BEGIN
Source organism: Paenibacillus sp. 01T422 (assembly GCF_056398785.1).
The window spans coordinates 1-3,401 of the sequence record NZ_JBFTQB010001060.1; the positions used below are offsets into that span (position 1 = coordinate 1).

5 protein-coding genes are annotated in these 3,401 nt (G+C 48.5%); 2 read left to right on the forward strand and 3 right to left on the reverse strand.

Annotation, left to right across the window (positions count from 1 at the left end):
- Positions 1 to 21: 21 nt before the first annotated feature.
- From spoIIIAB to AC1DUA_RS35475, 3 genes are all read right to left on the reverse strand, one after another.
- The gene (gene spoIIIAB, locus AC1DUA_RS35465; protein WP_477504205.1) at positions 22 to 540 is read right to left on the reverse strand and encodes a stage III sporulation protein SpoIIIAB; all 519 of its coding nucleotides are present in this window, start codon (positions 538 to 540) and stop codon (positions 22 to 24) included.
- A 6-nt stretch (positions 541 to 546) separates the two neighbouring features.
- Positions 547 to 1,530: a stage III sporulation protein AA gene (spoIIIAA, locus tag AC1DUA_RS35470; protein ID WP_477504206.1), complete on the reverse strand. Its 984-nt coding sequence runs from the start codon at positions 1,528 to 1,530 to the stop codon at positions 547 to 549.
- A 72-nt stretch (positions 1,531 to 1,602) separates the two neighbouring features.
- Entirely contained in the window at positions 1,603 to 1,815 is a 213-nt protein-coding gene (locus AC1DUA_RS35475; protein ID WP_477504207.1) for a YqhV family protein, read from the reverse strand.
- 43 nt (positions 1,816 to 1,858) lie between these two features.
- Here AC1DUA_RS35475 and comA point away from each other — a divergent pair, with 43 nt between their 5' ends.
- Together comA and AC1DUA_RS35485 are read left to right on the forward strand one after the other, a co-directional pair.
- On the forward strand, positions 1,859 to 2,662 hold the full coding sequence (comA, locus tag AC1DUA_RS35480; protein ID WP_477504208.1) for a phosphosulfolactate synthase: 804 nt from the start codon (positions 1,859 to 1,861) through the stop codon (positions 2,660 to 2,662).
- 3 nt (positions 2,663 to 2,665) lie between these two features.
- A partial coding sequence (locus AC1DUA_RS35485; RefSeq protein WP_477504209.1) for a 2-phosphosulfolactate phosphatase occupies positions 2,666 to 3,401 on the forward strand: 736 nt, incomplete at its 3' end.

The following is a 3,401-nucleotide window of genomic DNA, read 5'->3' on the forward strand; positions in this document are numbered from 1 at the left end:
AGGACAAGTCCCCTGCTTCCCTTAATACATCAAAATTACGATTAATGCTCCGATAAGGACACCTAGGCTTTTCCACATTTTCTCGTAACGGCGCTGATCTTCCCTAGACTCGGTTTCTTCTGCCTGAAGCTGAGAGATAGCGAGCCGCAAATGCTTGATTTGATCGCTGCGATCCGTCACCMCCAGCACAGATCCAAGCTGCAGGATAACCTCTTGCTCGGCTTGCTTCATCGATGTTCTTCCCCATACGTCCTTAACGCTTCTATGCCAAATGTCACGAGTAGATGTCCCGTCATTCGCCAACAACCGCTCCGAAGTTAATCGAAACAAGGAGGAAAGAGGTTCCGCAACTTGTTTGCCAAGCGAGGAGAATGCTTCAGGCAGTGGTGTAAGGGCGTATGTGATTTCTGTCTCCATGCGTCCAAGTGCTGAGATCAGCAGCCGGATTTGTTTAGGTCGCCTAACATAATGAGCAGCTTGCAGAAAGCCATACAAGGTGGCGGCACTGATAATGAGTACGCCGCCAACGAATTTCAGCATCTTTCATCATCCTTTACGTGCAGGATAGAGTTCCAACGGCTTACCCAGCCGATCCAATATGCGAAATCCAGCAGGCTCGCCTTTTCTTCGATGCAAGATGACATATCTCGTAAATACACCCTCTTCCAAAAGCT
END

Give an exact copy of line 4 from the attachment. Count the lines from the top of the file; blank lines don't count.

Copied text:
Annotation, left to right across the window (positions count from 1 at the left end):